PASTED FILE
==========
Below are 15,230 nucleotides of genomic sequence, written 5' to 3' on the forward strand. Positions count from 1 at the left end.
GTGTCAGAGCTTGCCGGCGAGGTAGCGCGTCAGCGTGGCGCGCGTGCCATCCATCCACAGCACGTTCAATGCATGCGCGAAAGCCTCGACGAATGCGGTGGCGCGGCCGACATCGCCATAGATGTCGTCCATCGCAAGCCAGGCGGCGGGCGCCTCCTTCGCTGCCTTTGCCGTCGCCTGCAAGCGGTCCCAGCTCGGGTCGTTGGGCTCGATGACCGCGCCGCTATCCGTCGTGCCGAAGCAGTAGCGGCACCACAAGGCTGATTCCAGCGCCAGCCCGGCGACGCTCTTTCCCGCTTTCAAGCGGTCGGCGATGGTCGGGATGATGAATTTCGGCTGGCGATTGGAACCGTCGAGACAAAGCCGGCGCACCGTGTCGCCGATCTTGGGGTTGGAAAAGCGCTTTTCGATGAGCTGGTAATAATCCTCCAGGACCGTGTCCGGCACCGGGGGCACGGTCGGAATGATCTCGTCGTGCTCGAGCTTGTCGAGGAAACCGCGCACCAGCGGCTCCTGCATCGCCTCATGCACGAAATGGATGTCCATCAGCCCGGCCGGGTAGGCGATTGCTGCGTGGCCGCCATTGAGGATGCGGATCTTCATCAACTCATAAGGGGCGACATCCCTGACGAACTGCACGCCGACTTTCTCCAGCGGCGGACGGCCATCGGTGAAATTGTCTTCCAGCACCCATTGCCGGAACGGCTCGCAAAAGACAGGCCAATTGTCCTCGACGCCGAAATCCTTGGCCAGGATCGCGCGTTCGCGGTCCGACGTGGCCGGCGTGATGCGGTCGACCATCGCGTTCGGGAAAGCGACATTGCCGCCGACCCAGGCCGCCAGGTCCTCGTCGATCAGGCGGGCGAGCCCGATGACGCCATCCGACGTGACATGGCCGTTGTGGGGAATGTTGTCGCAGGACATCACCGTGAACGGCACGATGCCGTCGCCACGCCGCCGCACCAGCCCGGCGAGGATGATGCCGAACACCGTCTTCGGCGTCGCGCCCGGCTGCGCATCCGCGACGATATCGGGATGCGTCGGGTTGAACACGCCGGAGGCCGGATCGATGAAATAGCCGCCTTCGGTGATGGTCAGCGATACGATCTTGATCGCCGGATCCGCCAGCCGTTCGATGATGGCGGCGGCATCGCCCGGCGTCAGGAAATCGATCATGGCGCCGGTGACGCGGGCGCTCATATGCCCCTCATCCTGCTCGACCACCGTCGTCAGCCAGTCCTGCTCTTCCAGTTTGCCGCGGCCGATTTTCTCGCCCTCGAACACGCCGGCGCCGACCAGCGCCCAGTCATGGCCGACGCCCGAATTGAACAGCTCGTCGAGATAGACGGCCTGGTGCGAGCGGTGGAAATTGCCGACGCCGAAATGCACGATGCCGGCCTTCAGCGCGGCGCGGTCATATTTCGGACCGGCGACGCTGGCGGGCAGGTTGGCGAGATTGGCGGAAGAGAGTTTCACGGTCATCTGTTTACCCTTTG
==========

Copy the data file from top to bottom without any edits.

Below are 15,230 nucleotides of genomic sequence, written 5' to 3' on the forward strand. Positions count from 1 at the left end.
GTGTCAGAGCTTGCCGGCGAGGTAGCGCGTCAGCGTGGCGCGCGTGCCATCCATCCACAGCACGTTCAATGCATGCGCGAAAGCCTCGACGAATGCGGTGGCGCGGCCGACATCGCCATAGATGTCGTCCATCGCAAGCCAGGCGGCGGGCGCCTCCTTCGCTGCCTTTGCCGTCGCCTGCAAGCGGTCCCAGCTCGGGTCGTTGGGCTCGATGACCGCGCCGCTATCCGTCGTGCCGAAGCAGTAGCGGCACCACAAGGCTGATTCCAGCGCCAGCCCGGCGACGCTCTTTCCCGCTTTCAAGCGGTCGGCGATGGTCGGGATGATGAATTTCGGCTGGCGATTGGAACCGTCGAGACAAAGCCGGCGCACCGTGTCGCCGATCTTGGGGTTGGAAAAGCGCTTTTCGATGAGCTGGTAATAATCCTCCAGGACCGTGTCCGGCACCGGGGGCACGGTCGGAATGATCTCGTCGTGCTCGAGCTTGTCGAGGAAACCGCGCACCAGCGGCTCCTGCATCGCCTCATGCACGAAATGGATGTCCATCAGCCCGGCCGGGTAGGCGATTGCTGCGTGGCCGCCATTGAGGATGCGGATCTTCATCAACTCATAAGGGGCGACATCCCTGACGAACTGCACGCCGACTTTCTCCAGCGGCGGACGGCCATCGGTGAAATTGTCTTCCAGCACCCATTGCCGGAACGGCTCGCAAAAGACAGGCCAATTGTCCTCGACGCCGAAATCCTTGGCCAGGATCGCGCGTTCGCGGTCCGACGTGGCCGGCGTGATGCGGTCGACCATCGCGTTCGGGAAAGCGACATTGCCGCCGACCCAGGCCGCCAGGTCCTCGTCGATCAGGCGGGCGAGCCCGATGACGCCATCCGACGTGACATGGCCGTTGTGGGGAATGTTGTCGCAGGACATCACCGTGAACGGCACGATGCCGTCGCCACGCCGCCGCACCAGCCCGGCGAGGATGATGCCGAACACCGTCTTCGGCGTCGCGCCCGGCTGCGCATCCGCGACGATATCGGGATGCGTCGGGTTGAACACGCCGGAGGCCGGATCGATGAAATAGCCGCCTTCGGTGATGGTCAGCGATACGATCTTGATCGCCGGATCCGCCAGCCGTTCGATGATGGCGGCGGCATCGCCCGGCGTCAGGAAATCGATCATGGCGCCGGTGACGCGGGCGCTCATATGCCCCTCATCCTGCTCGACCACCGTCGTCAGCCAGTCCTGCTCTTCCAGTTTGCCGCGGCCGATTTTCTCGCCCTCGAACACGCCGGCGCCGACCAGCGCCCAGTCATGGCCGACGCCCGAATTGAACAGCTCGTCGAGATAGACGGCCTGGTGCGAGCGGTGGAAATTGCCGACGCCGAAATGCACGATGCCGGCCTTCAGCGCGGCGCGGTCATATTTCGGACCGGCGACGCTGGCGGGCAGGTTGGCGAGATTGGCGGAAGAGAGTTTCACGGTCATCTGTTTACCCTTTG